Aerial view of post-glacial lakes in Stordalen, northern Sweden. Photo: Jo Uhlbäck

7 January 2016 (Stockholm University) – Climate-sensitive regions in the north are home to most of the world’s lakes. New research from universities in Sweden and the US, shows that these northern freshwaters are critical emitters of methane, a more effective greenhouse gas than carbon dioxide.

Methane is increasing in the atmosphere, but many sources are poorly understood. Lakes at high northern latitudes are such a source. However, this may change with a new study published in Nature Geoscience. By compiling previously reported measurements made at a total of 733 northern water bodies – from small ponds formed by beavers to large lakes formed by permafrost thaw or ice-sheets – researchers are able to more accurately estimate emissions over large scales.

“The release of methane from northern lakes and ponds needs to be taken seriously. These waters are significant, contemporary sources because they cover large parts of the landscape. They are also likely to emit even more methane in the future”, says Martin Wik, PhD student at the Department of Geological Sciences and Bolin Centre for Climate Research, Stockholm University, who led the study.

With climate warming, particularly at high northern latitudes, longer ice-free seasons in combination with permafrost thaw is likely to fuel methane release from lakes, potentially causing their emissions to increase 20–50 precent before the end of this century. Such a change would likely generate a positive feedback on future warming, causing emissions to increase even further.

“This means that efforts to reduce human induced warming are even more urgent in order to minimize this type of feedback of natural greenhouse gas emissions. In a sense, every reduction in emissions from fossil fuels is a double victory”, says David Bastviken, Professor at Tema Environmental Change, Linköping University.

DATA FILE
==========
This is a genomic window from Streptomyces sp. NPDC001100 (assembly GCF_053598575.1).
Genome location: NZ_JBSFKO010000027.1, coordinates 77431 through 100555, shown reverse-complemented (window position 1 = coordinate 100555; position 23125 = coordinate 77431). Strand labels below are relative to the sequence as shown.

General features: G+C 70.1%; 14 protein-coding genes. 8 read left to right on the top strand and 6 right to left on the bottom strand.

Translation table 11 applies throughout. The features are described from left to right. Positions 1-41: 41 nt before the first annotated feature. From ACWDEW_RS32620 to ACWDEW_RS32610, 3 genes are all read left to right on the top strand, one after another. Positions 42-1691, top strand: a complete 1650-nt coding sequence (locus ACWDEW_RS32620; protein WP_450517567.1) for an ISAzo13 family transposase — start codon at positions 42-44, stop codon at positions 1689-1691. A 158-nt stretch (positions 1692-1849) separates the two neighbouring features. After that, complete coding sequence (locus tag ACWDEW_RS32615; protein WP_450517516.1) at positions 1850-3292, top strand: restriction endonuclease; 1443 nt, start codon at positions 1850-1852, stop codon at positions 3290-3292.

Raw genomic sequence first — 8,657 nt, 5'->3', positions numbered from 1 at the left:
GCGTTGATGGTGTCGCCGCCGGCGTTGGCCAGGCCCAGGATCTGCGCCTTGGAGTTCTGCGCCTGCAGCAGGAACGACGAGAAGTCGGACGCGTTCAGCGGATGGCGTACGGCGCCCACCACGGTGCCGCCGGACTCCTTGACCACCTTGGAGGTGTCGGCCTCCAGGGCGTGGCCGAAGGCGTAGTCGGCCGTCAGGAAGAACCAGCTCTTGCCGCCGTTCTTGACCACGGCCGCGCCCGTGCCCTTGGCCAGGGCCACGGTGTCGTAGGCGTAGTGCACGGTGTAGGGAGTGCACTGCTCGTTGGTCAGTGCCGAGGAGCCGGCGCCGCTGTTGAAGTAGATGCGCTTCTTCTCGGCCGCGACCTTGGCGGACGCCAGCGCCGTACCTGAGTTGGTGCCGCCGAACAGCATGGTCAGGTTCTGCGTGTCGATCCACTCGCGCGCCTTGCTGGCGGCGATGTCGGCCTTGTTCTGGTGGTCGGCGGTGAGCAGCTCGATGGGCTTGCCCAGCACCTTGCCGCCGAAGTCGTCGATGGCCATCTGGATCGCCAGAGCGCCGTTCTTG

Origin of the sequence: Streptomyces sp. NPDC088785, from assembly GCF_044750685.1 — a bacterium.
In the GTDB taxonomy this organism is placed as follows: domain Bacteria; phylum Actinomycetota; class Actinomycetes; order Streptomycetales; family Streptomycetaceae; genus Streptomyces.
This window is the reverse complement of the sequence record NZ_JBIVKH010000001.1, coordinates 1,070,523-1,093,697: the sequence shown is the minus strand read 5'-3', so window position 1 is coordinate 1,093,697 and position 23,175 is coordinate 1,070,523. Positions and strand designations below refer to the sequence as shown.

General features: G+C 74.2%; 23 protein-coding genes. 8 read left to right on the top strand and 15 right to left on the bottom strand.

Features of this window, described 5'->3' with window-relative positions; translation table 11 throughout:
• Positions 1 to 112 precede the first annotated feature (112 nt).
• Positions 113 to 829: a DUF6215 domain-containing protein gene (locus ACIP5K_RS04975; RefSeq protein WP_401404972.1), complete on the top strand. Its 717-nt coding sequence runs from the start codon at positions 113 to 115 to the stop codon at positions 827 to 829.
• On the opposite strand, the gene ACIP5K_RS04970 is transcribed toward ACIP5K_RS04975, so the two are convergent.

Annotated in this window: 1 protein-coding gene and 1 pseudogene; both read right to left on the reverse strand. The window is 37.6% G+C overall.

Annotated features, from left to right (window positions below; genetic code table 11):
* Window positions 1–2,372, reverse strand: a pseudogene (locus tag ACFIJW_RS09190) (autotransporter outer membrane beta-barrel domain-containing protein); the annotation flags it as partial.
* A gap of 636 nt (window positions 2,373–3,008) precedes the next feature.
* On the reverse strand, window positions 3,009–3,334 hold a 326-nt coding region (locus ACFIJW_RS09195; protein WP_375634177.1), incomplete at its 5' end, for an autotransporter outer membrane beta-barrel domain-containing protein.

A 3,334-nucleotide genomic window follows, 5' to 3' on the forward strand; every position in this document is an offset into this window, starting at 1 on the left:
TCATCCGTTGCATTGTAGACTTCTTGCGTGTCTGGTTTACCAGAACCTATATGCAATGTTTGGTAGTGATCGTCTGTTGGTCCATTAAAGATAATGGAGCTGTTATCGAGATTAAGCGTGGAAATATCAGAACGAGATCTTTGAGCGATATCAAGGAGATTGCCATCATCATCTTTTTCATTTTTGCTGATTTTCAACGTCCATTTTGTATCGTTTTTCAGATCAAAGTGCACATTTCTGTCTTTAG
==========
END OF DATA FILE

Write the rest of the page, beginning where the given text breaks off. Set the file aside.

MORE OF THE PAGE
About the study

Climate-sensitive northern lakes and ponds are critical components of methane release is published in Nature Geoscience. The study was a joint effort between members of the Permafrost Carbon Network: Martin Wik, Ruth Varner (Associate Professor, University of New Hampshire), David Bastviken, Katey Walter Anthony (Associate professor, University of Alaska Fairbanks), and Sally MacIntyre (Professor, University of California, Santa Barbara). It was funded by the National Science Foundation and the Swedish Research Council.

Large and increasing methane emissions from northern lakes

ABSTRACT: Lakes and ponds represent one of the largest natural sources of the greenhouse gas methane. By surface area, almost half of these waters are located in the boreal region and northwards. A synthesis of measurements of methane emissions from 733 lakes and ponds north of ~50° N, combined with new inventories of inland waters, reveals that emissions from these high latitudes amount to around 16.5 Tg CH4 yr−1 (12.4 Tg CH4-C yr−1). This estimate — from lakes and ponds alone — is equivalent to roughly two-thirds of the inverse model calculation of all natural methane sources in the region. Thermokarst water bodies have received attention for their high emission rates, but we find that post-glacial lakes are a larger regional source due to their larger areal extent. Water body depth, sediment type and ecoclimatic region are also important in explaining variation in methane fluxes. Depending on whether warming and permafrost thaw cause expansion or contraction of lake and pond areal coverage, we estimate that annual water body emissions will increase by 20–54% before the end of the century if ice-free seasons are extended by 20 days. We conclude that lakes and ponds are a dominant methane source at high northern latitudes.

Climate-sensitive northern lakes and ponds are critical components of methane release



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